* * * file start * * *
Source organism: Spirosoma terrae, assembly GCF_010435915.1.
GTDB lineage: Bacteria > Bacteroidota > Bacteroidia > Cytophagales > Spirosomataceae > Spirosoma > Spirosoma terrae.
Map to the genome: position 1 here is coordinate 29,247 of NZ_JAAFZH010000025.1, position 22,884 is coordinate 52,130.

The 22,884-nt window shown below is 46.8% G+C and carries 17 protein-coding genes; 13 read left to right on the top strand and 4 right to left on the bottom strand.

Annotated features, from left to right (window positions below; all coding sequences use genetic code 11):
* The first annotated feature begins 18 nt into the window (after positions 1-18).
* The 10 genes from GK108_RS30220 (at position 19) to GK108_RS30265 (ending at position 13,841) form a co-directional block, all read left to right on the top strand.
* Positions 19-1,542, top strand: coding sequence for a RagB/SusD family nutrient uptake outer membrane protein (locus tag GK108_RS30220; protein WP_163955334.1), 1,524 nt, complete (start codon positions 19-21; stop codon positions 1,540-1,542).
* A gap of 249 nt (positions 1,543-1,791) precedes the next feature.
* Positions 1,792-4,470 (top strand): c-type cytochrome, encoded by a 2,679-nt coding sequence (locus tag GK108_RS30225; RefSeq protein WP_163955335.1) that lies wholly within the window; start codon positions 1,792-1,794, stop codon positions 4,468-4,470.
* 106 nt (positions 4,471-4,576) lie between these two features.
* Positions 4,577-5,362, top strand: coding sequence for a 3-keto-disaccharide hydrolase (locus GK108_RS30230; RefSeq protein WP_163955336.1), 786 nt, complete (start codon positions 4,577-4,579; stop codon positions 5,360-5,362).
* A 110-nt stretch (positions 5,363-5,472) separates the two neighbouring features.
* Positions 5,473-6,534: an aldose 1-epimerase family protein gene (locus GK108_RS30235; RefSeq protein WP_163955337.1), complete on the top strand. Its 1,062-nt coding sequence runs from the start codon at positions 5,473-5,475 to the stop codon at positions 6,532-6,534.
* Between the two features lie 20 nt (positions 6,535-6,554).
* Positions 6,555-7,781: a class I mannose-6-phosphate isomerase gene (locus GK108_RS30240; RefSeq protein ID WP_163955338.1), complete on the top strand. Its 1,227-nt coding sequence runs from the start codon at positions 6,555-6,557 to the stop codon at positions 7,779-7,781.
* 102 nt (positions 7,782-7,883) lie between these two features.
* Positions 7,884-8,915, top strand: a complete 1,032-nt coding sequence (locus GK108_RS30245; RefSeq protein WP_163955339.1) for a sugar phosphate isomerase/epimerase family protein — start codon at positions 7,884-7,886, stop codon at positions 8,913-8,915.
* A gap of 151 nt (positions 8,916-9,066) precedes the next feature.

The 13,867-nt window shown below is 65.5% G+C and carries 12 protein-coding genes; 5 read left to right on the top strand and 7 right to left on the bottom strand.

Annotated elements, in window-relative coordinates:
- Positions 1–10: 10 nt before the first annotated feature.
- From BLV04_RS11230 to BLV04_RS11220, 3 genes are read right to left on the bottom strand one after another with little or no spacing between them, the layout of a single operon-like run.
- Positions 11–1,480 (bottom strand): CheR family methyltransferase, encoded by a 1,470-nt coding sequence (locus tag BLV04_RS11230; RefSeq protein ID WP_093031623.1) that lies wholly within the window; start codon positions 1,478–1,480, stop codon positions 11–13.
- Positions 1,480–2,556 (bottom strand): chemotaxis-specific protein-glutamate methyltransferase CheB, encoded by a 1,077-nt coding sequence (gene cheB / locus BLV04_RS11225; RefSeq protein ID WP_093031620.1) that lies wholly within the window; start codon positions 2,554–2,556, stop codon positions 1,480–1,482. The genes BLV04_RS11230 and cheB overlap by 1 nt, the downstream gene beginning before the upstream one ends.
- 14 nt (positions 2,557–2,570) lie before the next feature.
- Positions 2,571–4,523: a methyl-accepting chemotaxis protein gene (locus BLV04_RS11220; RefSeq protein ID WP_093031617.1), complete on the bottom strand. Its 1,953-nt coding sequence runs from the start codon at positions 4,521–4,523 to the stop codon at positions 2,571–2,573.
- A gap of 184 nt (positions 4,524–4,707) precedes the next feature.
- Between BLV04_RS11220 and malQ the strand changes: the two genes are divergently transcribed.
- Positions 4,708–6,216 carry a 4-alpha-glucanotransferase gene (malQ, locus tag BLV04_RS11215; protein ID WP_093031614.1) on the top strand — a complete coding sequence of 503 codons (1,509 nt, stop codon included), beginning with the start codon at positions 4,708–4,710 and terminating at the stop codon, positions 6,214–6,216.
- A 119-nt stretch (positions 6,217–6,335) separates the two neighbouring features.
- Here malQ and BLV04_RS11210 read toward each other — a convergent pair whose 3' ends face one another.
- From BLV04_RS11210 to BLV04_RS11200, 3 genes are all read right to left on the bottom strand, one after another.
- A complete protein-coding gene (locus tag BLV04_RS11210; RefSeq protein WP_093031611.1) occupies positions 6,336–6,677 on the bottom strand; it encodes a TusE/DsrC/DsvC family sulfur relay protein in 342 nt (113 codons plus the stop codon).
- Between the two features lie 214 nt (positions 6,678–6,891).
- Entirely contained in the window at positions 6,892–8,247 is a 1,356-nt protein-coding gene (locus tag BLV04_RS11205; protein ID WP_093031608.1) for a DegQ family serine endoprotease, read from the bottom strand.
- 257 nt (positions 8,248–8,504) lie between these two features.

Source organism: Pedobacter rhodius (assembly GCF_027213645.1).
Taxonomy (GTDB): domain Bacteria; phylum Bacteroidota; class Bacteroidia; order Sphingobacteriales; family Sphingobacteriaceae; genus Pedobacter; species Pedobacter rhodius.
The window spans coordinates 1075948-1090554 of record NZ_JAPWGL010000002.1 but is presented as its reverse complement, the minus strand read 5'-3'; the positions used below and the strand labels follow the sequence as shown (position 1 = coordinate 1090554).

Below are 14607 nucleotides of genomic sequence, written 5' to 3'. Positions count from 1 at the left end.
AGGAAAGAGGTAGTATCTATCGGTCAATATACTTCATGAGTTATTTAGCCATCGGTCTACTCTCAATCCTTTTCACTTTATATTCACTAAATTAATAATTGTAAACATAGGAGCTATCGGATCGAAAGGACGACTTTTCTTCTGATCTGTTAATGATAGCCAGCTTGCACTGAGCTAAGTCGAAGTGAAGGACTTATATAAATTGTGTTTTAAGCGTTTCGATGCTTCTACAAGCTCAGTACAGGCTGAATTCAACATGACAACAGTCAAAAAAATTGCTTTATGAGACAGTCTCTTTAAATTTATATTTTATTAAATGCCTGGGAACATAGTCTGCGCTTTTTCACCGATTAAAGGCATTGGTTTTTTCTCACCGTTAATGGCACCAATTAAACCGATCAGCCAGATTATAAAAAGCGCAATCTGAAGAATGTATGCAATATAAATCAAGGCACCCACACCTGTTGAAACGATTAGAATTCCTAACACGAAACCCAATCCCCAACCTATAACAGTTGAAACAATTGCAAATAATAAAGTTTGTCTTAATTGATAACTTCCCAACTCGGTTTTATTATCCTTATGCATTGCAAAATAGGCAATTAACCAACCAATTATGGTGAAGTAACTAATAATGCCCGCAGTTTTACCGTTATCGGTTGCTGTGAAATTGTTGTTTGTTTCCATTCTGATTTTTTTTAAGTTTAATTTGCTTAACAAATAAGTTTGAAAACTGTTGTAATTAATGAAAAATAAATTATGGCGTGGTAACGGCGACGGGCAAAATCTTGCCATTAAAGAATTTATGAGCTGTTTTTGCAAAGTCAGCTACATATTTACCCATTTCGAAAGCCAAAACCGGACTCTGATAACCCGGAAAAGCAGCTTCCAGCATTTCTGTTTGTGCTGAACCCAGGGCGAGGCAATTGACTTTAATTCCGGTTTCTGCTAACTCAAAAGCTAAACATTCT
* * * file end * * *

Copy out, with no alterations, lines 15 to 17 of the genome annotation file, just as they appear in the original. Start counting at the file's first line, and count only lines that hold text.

* Between the two features lie 20 nt (positions 6,535-6,554).
* Positions 6,555-7,781: a class I mannose-6-phosphate isomerase gene (locus GK108_RS30240; RefSeq protein ID WP_163955338.1), complete on the top strand. Its 1,227-nt coding sequence runs from the start codon at positions 6,555-6,557 to the stop codon at positions 7,779-7,781.
* 102 nt (positions 7,782-7,883) lie between these two features.